Friday, November 20, 2009

Finance, Manipulation, Politics, and Bombast, or, The Mower Against Gardens, Andrew Marvell

Image of Chinese ghost money printed against the reserves of the Bank of Hell. The title for this image is 'Money... the root of all evil?'.
Dear Gentle Reader,

I assume that you know about the tulip craze of the early seventeenth century in the Netherlands.

And of the speculative tulip bubble that came to a crash in the start of 1637.

Tulips, fresh from the Ottoman Empire, were relative novelties in the Netherlands which, itself, had become a booming commercial empire on the back of its East India Company.

The Dutch were now the high rollers of Europe with money to spend.

Just as the Dutch are notorious, today, for their red light districts and the hothouse flowers contained in those red lit boxes, in the 1630s the Dutch were also known to love to get down and dirty for a pretty flower...

Image of a Semper Augustus bulb. Image taken from The Great Tulip Book is the name of a tulip pamphlet, published c. 1640. It is in the possession of the Norton Simon Art Foundation. They have it indexed in their system as M.1974.08.030.D. This image is from the public domain, sourced via the Wikimedia Commons, and its Norton listing is: Anonymous Dutch Artist, Opaque watercolor on paper, 12-1/8 x 7-7/8 in. (30.8 x 20.0 cm), Norton Simon Art Foundation M.1974.08.030.D
At the peak of tulip mania, the tulip bulb asset bubble, a Semper Augustus tulip bulb holder (there were two bulbs in existence) was offered 12 acres of land (49,000 square meters), in land poor The Netherlands, for a single tulip bulb--albeit 50 percent of the global supply.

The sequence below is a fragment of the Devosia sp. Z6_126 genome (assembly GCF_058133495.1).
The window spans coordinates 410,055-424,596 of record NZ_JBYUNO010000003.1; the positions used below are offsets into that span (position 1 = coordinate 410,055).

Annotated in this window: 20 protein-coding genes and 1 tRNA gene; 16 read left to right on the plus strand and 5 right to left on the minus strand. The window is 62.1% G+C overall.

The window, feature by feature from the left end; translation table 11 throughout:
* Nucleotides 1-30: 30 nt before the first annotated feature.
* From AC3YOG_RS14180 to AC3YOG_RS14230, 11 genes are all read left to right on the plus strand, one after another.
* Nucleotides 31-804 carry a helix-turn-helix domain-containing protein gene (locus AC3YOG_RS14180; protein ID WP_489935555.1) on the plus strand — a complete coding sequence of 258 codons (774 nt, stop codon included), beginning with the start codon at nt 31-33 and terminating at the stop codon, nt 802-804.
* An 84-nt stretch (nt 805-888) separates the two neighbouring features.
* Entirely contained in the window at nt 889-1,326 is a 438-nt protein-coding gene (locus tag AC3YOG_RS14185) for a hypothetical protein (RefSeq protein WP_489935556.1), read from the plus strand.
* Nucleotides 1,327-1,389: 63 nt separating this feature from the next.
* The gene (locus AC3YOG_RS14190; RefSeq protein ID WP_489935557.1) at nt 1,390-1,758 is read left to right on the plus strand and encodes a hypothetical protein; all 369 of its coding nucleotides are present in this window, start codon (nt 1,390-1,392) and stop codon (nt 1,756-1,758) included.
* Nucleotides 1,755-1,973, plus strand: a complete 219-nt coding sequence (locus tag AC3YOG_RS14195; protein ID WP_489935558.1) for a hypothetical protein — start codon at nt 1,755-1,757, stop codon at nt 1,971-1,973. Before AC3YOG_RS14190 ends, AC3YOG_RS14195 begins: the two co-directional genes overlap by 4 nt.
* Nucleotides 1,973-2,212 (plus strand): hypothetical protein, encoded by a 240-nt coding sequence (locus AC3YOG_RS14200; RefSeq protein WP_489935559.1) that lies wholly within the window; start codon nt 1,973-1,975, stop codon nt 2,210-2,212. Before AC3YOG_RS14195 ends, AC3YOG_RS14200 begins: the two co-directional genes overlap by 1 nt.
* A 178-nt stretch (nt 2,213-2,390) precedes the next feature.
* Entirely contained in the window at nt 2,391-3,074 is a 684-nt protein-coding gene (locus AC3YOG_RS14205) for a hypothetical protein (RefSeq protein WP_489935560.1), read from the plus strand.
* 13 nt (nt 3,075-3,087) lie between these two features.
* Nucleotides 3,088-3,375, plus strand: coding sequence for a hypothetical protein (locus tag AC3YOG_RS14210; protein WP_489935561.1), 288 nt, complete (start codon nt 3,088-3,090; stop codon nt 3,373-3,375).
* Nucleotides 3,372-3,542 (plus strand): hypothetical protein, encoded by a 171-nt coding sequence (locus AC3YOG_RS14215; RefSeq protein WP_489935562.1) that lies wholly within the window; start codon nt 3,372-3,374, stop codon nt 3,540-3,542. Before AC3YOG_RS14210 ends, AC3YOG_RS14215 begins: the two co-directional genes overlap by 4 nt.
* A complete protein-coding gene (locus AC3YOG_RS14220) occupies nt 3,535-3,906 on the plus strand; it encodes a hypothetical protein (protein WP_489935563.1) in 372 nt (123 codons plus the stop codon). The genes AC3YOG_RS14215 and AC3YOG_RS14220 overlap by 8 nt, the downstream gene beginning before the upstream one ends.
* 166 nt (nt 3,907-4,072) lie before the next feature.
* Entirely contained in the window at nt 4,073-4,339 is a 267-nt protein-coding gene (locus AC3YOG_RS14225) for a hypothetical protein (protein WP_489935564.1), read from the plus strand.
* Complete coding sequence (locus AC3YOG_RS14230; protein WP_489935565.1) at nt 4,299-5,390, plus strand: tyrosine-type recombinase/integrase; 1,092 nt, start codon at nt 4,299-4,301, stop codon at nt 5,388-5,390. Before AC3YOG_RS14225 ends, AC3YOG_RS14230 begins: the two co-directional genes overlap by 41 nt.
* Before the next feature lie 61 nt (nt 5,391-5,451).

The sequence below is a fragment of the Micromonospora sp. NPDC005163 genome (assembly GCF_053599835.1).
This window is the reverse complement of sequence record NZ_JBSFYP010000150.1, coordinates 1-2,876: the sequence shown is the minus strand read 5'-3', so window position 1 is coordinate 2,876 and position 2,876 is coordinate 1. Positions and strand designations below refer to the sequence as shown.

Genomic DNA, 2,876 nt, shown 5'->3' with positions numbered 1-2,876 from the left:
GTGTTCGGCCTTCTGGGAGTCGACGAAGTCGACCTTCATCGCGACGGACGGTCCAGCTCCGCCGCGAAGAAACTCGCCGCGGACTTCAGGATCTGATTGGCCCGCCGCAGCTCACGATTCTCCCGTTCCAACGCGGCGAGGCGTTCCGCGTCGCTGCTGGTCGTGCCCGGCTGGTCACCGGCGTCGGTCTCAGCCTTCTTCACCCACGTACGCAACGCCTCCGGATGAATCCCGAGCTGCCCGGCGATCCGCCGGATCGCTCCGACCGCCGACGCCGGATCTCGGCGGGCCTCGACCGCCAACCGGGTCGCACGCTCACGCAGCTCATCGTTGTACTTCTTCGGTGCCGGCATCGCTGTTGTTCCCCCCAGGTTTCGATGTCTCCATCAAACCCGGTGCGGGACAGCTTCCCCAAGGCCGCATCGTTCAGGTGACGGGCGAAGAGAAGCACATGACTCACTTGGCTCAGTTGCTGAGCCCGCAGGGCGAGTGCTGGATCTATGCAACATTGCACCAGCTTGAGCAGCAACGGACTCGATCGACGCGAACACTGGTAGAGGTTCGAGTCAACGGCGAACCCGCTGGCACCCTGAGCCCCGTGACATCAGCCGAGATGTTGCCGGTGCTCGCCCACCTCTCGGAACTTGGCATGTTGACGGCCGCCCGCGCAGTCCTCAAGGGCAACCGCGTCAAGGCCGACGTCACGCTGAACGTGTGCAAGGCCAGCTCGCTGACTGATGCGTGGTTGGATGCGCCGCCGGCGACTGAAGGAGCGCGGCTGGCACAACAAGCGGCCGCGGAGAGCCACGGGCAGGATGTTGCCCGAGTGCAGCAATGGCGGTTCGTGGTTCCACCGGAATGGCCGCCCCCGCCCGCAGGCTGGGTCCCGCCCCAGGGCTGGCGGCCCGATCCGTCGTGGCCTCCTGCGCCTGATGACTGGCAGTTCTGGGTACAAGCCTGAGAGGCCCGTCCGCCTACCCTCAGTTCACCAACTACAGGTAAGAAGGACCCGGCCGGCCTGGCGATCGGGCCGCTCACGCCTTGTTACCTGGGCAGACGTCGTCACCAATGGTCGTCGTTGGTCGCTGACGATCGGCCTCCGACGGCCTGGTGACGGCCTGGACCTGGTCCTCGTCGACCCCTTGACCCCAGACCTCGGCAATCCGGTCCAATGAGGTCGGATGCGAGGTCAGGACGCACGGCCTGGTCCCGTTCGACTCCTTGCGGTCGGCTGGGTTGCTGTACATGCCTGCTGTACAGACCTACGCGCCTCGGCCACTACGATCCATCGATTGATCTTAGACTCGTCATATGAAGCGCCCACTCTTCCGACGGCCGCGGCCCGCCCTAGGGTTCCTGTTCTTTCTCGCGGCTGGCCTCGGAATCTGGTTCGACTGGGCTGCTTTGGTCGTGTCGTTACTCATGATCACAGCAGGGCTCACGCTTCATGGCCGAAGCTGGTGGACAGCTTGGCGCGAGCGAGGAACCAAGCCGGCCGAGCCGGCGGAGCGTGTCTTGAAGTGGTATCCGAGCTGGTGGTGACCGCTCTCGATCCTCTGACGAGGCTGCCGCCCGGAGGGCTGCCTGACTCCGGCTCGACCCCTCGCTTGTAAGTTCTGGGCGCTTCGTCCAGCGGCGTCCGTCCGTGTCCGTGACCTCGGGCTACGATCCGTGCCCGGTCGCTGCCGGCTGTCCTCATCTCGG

That offer was deemed unworthy.

Tulips were new, novel, and there were many nouveau riche Dutch in the seventeenth century.

The Netherlands had only started cultivating tulips after 1593 when the Holy Roman Emperor's ambassador to the Ottoman Empire shipped some bulbs over to a botanist in the Netherlands.

As an aside, the Flemish botanist who developed the art of cultivating tulips in the Netherlands did so at the University of Leiden.

The University of Leiden was very well-funded in its day, and has continued to produce many notable scholars. The University of Leiden is also the official seat, or base, of the notorious Bilderberg Group... Aside over.

Tulips were intensely coloured and, and this is the kicker, they were not only new, but they had built in scarcity--remember, there were only two Semper Augustus bulbs in existence in 1637.

The tulip propagation cycle could take seven to twelve years... so the novel hybrids being produced, or being found, took a very long time to be reproduced.

Further, some flowers, like the Semper Augustus, shown above, had jagged flashes of wild colour... ...And no one knew how to breed that into the tulip.

The catch was that you couldn't breed that variant into the tulip; it wasn't possible. But, nobody knew that, and, rarely, they would still get these phenomenally valuable variants.

Those jagged stripes of flaming colour, however, were not due to breeding.

Those jags were the symptoms of a viral infection, a botanical mosaic virus infection, that was specific to tulips.

But, as viruses were not discovered until 1898, and the 1630s preceded this by a bit, replication was hit and miss; mostly miss.

(I don't mean to suggest that the lack of knowledge of viruses impeded the effects of viruses. Flat earthers are still pulled upon by gravity, and don't fall off the world when they walk beyond the horizon.)